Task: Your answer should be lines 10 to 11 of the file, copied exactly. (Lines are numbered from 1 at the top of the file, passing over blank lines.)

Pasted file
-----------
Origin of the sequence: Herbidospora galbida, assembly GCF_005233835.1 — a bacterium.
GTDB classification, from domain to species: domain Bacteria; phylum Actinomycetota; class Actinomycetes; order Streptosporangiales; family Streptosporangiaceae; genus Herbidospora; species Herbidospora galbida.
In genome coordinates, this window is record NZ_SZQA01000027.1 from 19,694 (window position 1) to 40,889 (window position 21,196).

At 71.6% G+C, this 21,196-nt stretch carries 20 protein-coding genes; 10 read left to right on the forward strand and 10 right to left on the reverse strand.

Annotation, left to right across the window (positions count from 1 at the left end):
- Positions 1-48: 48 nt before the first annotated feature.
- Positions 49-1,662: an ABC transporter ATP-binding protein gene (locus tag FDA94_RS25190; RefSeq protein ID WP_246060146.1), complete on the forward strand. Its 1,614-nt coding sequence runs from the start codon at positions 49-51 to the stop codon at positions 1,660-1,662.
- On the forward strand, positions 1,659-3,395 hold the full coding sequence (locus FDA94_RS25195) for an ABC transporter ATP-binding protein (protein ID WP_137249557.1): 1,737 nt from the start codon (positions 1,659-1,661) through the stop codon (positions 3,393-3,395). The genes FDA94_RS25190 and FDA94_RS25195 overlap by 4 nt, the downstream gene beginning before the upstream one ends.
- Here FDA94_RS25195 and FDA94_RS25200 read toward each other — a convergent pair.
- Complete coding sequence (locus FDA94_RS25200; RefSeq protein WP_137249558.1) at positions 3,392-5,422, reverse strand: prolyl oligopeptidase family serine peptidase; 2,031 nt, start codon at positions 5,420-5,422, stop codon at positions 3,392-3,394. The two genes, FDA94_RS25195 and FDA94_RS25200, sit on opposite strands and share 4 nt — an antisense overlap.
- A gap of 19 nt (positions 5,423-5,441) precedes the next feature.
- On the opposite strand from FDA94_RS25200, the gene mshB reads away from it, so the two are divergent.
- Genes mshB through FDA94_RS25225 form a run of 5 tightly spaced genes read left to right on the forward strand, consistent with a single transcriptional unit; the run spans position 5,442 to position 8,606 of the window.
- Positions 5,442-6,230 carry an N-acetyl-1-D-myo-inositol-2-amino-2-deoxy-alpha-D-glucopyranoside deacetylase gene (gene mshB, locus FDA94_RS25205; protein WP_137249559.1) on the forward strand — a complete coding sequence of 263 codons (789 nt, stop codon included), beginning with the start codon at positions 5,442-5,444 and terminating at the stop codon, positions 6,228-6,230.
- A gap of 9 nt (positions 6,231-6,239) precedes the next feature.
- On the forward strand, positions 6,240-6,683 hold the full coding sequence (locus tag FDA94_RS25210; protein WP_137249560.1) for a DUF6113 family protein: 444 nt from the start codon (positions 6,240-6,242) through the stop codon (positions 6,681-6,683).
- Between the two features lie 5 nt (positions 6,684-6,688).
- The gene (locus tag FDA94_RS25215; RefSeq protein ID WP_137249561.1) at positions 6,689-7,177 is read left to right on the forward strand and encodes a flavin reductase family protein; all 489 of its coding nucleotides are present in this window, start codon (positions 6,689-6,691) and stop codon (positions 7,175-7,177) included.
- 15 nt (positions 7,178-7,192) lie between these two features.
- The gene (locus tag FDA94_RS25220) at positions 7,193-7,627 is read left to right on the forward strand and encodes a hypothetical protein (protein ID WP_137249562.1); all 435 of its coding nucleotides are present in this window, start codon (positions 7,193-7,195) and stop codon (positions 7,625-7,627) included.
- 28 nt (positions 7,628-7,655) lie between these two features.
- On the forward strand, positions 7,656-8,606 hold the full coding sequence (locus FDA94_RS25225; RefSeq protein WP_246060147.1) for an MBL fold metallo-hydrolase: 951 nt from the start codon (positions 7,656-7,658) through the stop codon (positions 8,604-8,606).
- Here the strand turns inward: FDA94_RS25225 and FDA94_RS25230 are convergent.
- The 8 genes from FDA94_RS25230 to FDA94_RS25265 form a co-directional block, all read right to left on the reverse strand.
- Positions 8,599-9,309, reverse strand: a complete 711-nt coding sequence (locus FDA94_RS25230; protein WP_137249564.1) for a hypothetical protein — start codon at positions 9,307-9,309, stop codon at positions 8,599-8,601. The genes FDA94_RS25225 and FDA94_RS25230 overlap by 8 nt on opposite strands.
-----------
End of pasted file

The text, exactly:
- Complete coding sequence (locus FDA94_RS25200; RefSeq protein WP_137249558.1) at positions 3,392-5,422, reverse strand: prolyl oligopeptidase family serine peptidase; 2,031 nt, start codon at positions 5,420-5,422, stop codon at positions 3,392-3,394. The two genes, FDA94_RS25195 and FDA94_RS25200, sit on opposite strands and share 4 nt — an antisense overlap.
- A gap of 19 nt (positions 5,423-5,441) precedes the next feature.